3. Don’t Be Afraid to Say What You Think and Feel

Listening to your gut and really paying attention to it might involve standing up and being counted, calling something out, or taking a stand. As someone who works for myself, I’ve become used to following the less-travelled road, and that’s given me the chance to strike out on my own in other ways, too.

As they tell you in the planes, “put your own oxygen mask on first,” and part of that self-reliance is knowing what you really want and like and what is safe and good for you, including what resonates with your personal and business values. Making good decisions with this in mind means making choices that do not go against your own beliefs, even when it may mean taking a stand. This is part of trusting yourself and trusting your instincts.

This does not always mean taking the “safe” option, although keeping ourselves safe is an important part of the process. This is how we learn and grow, by following our own inner compass. When you do take risks, go outside of your comfort zone, or choose the less popular option, spending some time researching the facts can stand us in good stead, too.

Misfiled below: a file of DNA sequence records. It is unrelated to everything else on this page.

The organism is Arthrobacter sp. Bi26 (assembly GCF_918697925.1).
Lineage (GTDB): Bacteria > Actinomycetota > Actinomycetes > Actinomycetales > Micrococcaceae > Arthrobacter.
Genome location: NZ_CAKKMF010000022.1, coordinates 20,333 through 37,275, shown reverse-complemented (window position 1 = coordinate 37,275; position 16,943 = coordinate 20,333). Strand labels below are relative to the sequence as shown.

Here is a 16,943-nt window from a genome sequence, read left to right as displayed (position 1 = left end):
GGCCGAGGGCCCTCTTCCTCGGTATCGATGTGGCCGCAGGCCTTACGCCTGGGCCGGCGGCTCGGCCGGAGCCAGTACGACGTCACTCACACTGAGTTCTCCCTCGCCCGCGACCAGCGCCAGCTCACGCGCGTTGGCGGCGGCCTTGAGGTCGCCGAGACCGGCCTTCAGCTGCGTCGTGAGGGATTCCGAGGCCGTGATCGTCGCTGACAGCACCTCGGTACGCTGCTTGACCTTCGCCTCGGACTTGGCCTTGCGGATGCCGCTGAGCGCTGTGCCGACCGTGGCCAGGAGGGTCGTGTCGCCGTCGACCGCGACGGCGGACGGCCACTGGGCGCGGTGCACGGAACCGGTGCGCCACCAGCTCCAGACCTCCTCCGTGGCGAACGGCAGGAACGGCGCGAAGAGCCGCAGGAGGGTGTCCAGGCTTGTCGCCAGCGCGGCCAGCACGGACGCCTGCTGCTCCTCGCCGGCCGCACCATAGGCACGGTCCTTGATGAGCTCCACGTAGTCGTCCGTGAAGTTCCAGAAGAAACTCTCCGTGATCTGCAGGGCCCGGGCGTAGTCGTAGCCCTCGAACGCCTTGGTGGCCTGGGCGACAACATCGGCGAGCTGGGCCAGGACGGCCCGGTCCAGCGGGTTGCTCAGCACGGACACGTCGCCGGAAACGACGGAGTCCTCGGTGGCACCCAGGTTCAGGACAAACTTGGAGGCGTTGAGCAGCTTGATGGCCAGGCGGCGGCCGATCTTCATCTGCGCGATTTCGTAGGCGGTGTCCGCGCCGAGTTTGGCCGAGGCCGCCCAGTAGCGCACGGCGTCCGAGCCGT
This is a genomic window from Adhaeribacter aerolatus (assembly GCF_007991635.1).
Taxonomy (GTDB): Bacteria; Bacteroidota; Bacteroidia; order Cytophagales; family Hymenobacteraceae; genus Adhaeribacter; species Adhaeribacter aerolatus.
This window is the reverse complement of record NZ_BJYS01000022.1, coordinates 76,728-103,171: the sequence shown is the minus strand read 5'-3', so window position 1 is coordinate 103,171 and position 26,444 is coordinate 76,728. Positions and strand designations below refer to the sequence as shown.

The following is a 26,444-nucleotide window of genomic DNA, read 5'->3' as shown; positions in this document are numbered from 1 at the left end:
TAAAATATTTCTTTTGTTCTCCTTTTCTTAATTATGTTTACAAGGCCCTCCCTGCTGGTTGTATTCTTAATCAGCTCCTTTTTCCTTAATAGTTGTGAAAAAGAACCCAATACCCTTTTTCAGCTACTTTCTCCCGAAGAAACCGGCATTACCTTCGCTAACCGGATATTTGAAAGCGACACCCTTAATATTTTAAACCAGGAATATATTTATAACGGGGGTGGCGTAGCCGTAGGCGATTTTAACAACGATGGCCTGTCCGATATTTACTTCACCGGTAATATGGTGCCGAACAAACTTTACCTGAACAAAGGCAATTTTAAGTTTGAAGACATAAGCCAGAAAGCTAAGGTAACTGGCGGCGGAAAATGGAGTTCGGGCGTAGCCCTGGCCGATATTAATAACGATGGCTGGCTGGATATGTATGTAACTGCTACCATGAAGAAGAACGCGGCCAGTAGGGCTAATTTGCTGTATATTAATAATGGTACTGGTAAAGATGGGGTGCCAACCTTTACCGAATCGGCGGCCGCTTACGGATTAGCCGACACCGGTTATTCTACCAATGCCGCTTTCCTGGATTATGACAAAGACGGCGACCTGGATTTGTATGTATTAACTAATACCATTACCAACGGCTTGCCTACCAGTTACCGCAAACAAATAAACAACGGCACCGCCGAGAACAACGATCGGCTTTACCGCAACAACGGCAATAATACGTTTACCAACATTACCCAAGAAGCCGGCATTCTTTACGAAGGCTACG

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4. Do Your Research If Something Feels Off

As well as listening to our instincts, we can also back up the evidence for our chosen course of action before taking the leap. I had a gut feeling about the need for a learning and development network when I noticed my clients getting stuck with the same problems. I set up and now run such a network, but instead of simply going for it, without evidence, I followed up on my instinct with research.

Having confidence in your gut instinct through these kinds of tests can help to minimize your risks, as well as spur you on. It will encourage you to trust your gut again in the future and trust that you are an expert with foresight and experience. You are!